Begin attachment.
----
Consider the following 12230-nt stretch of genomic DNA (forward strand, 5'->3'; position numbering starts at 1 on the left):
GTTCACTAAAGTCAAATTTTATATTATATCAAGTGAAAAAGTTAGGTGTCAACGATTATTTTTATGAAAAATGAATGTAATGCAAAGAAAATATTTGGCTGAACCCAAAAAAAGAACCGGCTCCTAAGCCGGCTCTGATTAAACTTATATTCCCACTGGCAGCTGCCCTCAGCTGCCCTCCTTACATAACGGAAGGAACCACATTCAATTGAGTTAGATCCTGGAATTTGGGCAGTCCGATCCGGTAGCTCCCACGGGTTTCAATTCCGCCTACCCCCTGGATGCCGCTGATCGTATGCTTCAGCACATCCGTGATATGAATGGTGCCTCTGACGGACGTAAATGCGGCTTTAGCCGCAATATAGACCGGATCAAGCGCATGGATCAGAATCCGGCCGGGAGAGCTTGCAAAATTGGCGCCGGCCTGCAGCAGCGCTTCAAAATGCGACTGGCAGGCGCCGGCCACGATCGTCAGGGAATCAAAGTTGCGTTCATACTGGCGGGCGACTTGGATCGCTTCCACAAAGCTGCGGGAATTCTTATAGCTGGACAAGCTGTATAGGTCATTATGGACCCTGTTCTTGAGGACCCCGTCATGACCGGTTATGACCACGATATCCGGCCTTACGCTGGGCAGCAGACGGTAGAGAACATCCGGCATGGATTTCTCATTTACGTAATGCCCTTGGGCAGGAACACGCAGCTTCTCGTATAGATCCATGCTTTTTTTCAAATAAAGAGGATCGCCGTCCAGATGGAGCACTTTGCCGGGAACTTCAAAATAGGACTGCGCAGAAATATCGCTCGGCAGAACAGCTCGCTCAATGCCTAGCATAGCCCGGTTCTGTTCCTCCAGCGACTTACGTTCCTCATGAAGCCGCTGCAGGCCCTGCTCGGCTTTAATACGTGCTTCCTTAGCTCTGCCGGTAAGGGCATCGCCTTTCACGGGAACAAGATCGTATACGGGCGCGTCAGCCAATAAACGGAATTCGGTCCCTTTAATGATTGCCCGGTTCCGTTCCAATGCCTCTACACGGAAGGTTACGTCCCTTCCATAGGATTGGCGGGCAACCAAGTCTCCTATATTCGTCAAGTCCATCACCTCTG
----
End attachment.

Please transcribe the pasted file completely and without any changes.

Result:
Consider the following 12230-nt stretch of genomic DNA (forward strand, 5'->3'; position numbering starts at 1 on the left):
GTTCACTAAAGTCAAATTTTATATTATATCAAGTGAAAAAGTTAGGTGTCAACGATTATTTTTATGAAAAATGAATGTAATGCAAAGAAAATATTTGGCTGAACCCAAAAAAAGAACCGGCTCCTAAGCCGGCTCTGATTAAACTTATATTCCCACTGGCAGCTGCCCTCAGCTGCCCTCCTTACATAACGGAAGGAACCACATTCAATTGAGTTAGATCCTGGAATTTGGGCAGTCCGATCCGGTAGCTCCCACGGGTTTCAATTCCGCCTACCCCCTGGATGCCGCTGATCGTATGCTTCAGCACATCCGTGATATGAATGGTGCCTCTGACGGACGTAAATGCGGCTTTAGCCGCAATATAGACCGGATCAAGCGCATGGATCAGAATCCGGCCGGGAGAGCTTGCAAAATTGGCGCCGGCCTGCAGCAGCGCTTCAAAATGCGACTGGCAGGCGCCGGCCACGATCGTCAGGGAATCAAAGTTGCGTTCATACTGGCGGGCGACTTGGATCGCTTCCACAAAGCTGCGGGAATTCTTATAGCTGGACAAGCTGTATAGGTCATTATGGACCCTGTTCTTGAGGACCCCGTCATGACCGGTTATGACCACGATATCCGGCCTTACGCTGGGCAGCAGACGGTAGAGAACATCCGGCATGGATTTCTCATTTACGTAATGCCCTTGGGCAGGAACACGCAGCTTCTCGTATAGATCCATGCTTTTTTTCAAATAAAGAGGATCGCCGTCCAGATGGAGCACTTTGCCGGGAACTTCAAAATAGGACTGCGCAGAAATATCGCTCGGCAGAACAGCTCGCTCAATGCCTAGCATAGCCCGGTTCTGTTCCTCCAGCGACTTACGTTCCTCATGAAGCCGCTGCAGGCCCTGCTCGGCTTTAATACGTGCTTCCTTAGCTCTGCCGGTAAGGGCATCGCCTTTCACGGGAACAAGATCGTATACGGGCGCGTCAGCCAATAAACGGAATTCGGTCCCTTTAATGATTGCCCGGTTCCGTTCCAATGCCTCTACACGGAAGGTTACGTCCCTTCCATAGGATTGGCGGGCAACCAAGTCTCCTATATTCGTCAAGTCCATCACCTCTG